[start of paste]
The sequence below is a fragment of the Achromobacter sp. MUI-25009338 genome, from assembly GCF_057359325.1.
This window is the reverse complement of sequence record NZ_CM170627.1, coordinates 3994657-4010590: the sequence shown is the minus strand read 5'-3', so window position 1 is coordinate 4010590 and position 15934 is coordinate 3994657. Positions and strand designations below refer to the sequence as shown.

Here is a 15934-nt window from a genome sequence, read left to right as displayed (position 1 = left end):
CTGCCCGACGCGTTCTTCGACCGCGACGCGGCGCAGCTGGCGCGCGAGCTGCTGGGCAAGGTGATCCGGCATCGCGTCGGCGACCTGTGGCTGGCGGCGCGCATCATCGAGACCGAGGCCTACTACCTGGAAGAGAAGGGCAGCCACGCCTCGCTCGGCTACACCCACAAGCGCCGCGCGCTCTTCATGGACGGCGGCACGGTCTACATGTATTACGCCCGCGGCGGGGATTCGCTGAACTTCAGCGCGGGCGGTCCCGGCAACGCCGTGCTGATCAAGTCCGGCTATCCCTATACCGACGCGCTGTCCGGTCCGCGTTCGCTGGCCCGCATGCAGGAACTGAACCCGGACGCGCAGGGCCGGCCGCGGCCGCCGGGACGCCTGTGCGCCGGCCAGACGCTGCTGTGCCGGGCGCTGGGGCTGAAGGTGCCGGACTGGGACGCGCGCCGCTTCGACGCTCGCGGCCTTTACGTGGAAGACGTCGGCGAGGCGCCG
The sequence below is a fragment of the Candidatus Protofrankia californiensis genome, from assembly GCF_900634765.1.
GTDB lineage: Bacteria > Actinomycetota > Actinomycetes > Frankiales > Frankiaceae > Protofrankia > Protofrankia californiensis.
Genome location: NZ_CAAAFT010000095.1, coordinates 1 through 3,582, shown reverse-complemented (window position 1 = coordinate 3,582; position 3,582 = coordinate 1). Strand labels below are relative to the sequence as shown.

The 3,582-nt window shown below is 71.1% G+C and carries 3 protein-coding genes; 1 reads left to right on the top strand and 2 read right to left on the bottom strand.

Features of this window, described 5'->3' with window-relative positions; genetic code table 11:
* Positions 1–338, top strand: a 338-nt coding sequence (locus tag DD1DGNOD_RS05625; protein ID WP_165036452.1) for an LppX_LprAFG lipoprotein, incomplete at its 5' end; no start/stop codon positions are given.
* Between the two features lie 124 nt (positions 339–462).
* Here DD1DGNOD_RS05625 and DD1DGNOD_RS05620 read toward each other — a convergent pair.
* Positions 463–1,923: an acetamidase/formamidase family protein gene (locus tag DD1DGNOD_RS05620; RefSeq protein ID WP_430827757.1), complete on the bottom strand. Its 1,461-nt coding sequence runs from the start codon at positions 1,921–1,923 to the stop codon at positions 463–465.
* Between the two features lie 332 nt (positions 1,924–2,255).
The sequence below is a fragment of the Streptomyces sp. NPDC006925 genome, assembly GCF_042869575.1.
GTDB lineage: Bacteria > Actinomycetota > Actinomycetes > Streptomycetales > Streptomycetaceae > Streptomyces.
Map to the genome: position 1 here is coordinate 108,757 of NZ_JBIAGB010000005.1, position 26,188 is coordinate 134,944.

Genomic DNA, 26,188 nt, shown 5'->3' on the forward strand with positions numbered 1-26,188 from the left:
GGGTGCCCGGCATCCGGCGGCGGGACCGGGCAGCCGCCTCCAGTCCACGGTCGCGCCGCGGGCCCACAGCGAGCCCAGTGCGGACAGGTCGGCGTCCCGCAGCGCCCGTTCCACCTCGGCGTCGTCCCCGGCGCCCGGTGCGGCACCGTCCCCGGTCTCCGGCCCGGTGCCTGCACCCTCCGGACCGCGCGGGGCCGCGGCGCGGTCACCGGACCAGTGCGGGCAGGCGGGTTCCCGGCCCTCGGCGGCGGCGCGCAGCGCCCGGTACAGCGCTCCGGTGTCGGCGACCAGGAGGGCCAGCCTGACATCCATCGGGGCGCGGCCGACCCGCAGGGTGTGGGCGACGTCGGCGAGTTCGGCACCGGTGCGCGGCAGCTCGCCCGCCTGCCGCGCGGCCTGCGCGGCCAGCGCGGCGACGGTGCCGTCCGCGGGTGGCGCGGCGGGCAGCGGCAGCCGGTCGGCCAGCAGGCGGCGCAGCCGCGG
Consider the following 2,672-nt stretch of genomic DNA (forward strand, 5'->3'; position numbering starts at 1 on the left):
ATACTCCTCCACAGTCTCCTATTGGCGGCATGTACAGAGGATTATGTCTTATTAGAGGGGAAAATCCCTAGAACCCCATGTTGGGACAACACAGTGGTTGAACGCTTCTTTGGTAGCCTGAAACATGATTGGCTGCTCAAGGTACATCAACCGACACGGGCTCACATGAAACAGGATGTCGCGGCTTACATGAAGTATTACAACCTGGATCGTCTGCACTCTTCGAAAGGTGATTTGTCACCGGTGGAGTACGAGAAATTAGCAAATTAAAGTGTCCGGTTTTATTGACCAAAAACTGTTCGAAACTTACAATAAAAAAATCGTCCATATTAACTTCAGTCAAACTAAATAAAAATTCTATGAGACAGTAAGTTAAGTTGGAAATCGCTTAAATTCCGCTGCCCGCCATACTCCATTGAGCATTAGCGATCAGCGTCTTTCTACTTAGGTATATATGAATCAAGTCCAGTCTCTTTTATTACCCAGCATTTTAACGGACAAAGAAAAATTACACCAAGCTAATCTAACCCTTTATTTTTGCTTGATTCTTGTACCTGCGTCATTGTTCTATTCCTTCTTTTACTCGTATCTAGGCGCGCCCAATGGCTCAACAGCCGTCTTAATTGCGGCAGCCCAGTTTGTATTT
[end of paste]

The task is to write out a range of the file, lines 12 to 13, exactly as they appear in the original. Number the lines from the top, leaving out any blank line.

* Here DD1DGNOD_RS05625 and DD1DGNOD_RS05620 read toward each other — a convergent pair.
* Positions 463–1,923: an acetamidase/formamidase family protein gene (locus tag DD1DGNOD_RS05620; RefSeq protein ID WP_430827757.1), complete on the bottom strand. Its 1,461-nt coding sequence runs from the start codon at positions 1,921–1,923 to the stop codon at positions 463–465.